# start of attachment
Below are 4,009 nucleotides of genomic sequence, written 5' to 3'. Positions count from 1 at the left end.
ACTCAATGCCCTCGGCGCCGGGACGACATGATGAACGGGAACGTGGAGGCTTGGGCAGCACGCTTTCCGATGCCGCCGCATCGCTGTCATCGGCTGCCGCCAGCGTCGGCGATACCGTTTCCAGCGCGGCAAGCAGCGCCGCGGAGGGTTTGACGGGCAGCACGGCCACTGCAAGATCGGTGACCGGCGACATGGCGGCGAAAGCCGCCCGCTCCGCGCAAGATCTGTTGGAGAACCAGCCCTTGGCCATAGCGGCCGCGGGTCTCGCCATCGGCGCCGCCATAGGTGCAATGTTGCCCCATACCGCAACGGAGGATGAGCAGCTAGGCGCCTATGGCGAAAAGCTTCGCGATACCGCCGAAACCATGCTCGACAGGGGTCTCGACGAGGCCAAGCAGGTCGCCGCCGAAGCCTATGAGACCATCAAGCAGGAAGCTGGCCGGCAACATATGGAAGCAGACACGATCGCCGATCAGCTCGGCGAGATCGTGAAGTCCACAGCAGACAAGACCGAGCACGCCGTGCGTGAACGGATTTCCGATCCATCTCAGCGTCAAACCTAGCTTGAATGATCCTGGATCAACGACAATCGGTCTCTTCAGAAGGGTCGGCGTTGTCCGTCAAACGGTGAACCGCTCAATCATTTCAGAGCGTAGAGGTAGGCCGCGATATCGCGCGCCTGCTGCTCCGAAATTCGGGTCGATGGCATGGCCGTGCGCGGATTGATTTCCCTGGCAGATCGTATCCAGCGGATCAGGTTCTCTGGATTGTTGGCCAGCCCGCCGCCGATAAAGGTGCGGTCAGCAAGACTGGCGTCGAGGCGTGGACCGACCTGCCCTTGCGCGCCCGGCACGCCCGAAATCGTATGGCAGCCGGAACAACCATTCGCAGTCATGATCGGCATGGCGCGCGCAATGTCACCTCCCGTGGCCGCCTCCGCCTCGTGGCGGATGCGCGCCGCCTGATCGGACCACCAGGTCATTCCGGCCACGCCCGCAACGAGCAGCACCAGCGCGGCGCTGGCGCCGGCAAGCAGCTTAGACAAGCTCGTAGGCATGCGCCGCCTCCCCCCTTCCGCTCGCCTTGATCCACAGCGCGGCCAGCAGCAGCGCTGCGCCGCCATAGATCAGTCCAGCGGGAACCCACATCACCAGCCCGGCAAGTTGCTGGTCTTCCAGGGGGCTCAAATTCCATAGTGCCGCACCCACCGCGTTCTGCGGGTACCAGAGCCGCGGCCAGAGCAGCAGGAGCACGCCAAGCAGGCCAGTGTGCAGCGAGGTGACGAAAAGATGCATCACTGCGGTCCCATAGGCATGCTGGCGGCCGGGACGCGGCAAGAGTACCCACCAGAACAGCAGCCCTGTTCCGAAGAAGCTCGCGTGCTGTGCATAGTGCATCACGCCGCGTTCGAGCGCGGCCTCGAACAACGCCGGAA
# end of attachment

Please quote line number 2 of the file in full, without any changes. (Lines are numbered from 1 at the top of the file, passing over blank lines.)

ACTCAATGCCCTCGGCGCCGGGACGACATGATGAACGGGAACGTGGAGGCTTGGGCAGCACGCTTTCCGATGCCGCCGCATCGCTGTCATCGGCTGCCGCCAGCGTCGGCGATACCGTTTCCAGCGCGGCAAGCAGCGCCGCGGAGGGTTTGACGGGCAGCACGGCCACTGCAAGATCGGTGACCGGCGACATGGCGGCGAAAGCCGCCCGCTCCGCGCAAGATCTGTTGGAGAACCAGCCCTTGGCCATAGCGGCCGCGGGTCTCGCCATCGGCGCCGCCATAGGTGCAATGTTGCCCCATACCGCAACGGAGGATGAGCAGCTAGGCGCCTATGGCGAAAAGCTTCGCGATACCGCCGAAACCATGCTCGACAGGGGTCTCGACGAGGCCAAGCAGGTCGCCGCCGAAGCCTATGAGACCATCAAGCAGGAAGCTGGCCGGCAACATATGGAAGCAGACACGATCGCCGATCAGCTCGGCGAGATCGTGAAGTCCACAGCAGACAAGACCGAGCACGCCGTGCGTGAACGGATTTCCGATCCATCTCAGCGTCAAACCTAGCTTGAATGATCCTGGATCAACGACAATCGGTCTCTTCAGAAGGGTCGGCGTTGTCCGTCAAACGGTGAACCGCTCAATCATTTCAGAGCGTAGAGGTAGGCCGCGATATCGCGCGCCTGCTGCTCCGAAATTCGGGTCGATGGCATGGCCGTGCGCGGATTGATTTCCCTGGCAGATCGTATCCAGCGGATCAGGTTCTCTGGATTGTTGGCCAGCCCGCCGCCGATAAAGGTGCGGTCAGCAAGACTGGCGTCGAGGCGTGGACCGACCTGCCCTTGCGCGCCCGGCACGCCCGAAATCGTATGGCAGCCGGAACAACCATTCGCAGTCATGATCGGCATGGCGCGCGCAATGTCACCTCCCGTGGCCGCCTCCGCCTCGTGGCGGATGCGCGCCGCCTGATCGGACCACCAGGTCATTCCGGCCACGCCCGCAACGAGCAGCACCAGCGCGGCGCTGGCGCCGGCAAGCAGCTTAGACAAGCTCGTAGGCATGCGCCGCCTCCCCCCTTCCGCTCGCCTTGATCCACAGCGCGGCCAGCAGCAGCGCTGCGCCGCCATAGATCAGTCCAGCGGGAACCCACATCACCAGCCCGGCAAGTTGCTGGTCTTCCAGGGGGCTCAAATTCCATAGTGCCGCACCCACCGCGTTCTGCGGGTACCAGAGCCGCGGCCAGAGCAGCAGGAGCACGCCAAGCAGGCCAGTGTGCAGCGAGGTGACGAAAAGATGCATCACTGCGGTCCCATAGGCATGCTGGCGGCCGGGACGCGGCAAGAGTACCCACCAGAACAGCAGCCCTGTTCCGAAGAAGCTCGCGTGCTGTGCATAGTGCATCACGCCGCGTTCGAGCGCGGCCTCGAACAACGCCGGAA